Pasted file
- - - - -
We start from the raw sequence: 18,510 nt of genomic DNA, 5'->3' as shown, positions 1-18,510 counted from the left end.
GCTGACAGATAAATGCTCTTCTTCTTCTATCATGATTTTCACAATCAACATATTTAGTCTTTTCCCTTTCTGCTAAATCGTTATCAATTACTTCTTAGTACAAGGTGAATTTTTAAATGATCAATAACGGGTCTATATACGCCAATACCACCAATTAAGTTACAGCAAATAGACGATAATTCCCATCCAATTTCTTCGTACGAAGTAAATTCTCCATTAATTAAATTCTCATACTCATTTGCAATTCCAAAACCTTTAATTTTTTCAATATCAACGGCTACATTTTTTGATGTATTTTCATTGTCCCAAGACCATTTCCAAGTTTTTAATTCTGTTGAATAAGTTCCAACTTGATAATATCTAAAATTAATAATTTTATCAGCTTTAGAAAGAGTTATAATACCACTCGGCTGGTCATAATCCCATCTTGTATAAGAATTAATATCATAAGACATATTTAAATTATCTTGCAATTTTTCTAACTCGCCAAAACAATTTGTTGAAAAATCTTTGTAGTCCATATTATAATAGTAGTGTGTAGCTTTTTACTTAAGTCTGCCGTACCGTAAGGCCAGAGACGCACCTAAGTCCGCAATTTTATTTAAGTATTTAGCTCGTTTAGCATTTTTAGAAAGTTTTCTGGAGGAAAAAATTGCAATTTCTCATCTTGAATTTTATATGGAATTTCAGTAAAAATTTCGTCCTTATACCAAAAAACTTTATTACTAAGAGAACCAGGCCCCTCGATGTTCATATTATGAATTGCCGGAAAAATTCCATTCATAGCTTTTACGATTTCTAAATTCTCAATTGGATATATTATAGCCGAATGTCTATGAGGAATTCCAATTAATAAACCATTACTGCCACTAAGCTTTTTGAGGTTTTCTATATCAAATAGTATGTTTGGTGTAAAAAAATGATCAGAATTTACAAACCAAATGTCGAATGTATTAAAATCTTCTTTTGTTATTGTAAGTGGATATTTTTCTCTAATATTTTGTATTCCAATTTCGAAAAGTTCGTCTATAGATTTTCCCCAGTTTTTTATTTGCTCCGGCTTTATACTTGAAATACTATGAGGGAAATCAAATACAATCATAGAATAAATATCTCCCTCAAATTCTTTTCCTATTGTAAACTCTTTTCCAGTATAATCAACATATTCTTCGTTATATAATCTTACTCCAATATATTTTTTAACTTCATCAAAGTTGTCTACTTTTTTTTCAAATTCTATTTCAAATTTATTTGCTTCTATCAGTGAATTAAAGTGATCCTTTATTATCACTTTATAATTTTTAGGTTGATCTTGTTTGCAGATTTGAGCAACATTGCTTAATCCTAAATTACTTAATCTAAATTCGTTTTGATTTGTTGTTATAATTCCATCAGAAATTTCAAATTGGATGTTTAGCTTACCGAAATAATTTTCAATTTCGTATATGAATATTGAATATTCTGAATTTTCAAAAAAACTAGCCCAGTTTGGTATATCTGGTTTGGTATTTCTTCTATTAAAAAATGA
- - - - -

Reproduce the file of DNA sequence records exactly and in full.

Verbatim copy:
We start from the raw sequence: 18,510 nt of genomic DNA, 5'->3' as shown, positions 1-18,510 counted from the left end.
GCTGACAGATAAATGCTCTTCTTCTTCTATCATGATTTTCACAATCAACATATTTAGTCTTTTCCCTTTCTGCTAAATCGTTATCAATTACTTCTTAGTACAAGGTGAATTTTTAAATGATCAATAACGGGTCTATATACGCCAATACCACCAATTAAGTTACAGCAAATAGACGATAATTCCCATCCAATTTCTTCGTACGAAGTAAATTCTCCATTAATTAAATTCTCATACTCATTTGCAATTCCAAAACCTTTAATTTTTTCAATATCAACGGCTACATTTTTTGATGTATTTTCATTGTCCCAAGACCATTTCCAAGTTTTTAATTCTGTTGAATAAGTTCCAACTTGATAATATCTAAAATTAATAATTTTATCAGCTTTAGAAAGAGTTATAATACCACTCGGCTGGTCATAATCCCATCTTGTATAAGAATTAATATCATAAGACATATTTAAATTATCTTGCAATTTTTCTAACTCGCCAAAACAATTTGTTGAAAAATCTTTGTAGTCCATATTATAATAGTAGTGTGTAGCTTTTTACTTAAGTCTGCCGTACCGTAAGGCCAGAGACGCACCTAAGTCCGCAATTTTATTTAAGTATTTAGCTCGTTTAGCATTTTTAGAAAGTTTTCTGGAGGAAAAAATTGCAATTTCTCATCTTGAATTTTATATGGAATTTCAGTAAAAATTTCGTCCTTATACCAAAAAACTTTATTACTAAGAGAACCAGGCCCCTCGATGTTCATATTATGAATTGCCGGAAAAATTCCATTCATAGCTTTTACGATTTCTAAATTCTCAATTGGATATATTATAGCCGAATGTCTATGAGGAATTCCAATTAATAAACCATTACTGCCACTAAGCTTTTTGAGGTTTTCTATATCAAATAGTATGTTTGGTGTAAAAAAATGATCAGAATTTACAAACCAAATGTCGAATGTATTAAAATCTTCTTTTGTTATTGTAAGTGGATATTTTTCTCTAATATTTTGTATTCCAATTTCGAAAAGTTCGTCTATAGATTTTCCCCAGTTTTTTATTTGCTCCGGCTTTATACTTGAAATACTATGAGGGAAATCAAATACAATCATAGAATAAATATCTCCCTCAAATTCTTTTCCTATTGTAAACTCTTTTCCAGTATAATCAACATATTCTTCGTTATATAATCTTACTCCAATATATTTTTTAACTTCATCAAAGTTGTCTACTTTTTTTTCAAATTCTATTTCAAATTTATTTGCTTCTATCAGTGAATTAAAGTGATCCTTTATTATCACTTTATAATTTTTAGGTTGATCTTGTTTGCAGATTTGAGCAACATTGCTTAATCCTAAATTACTTAATCTAAATTCGTTTTGATTTGTTGTTATAATTCCATCAGAAATTTCAAATTGGATGTTTAGCTTACCGAAATAATTTTCAATTTCGTATATGAATATTGAATATTCTGAATTTTCAAAAAAACTAGCCCAGTTTGGTATATCTGGTTTGGTATTTCTTCTATTAAAAAATGA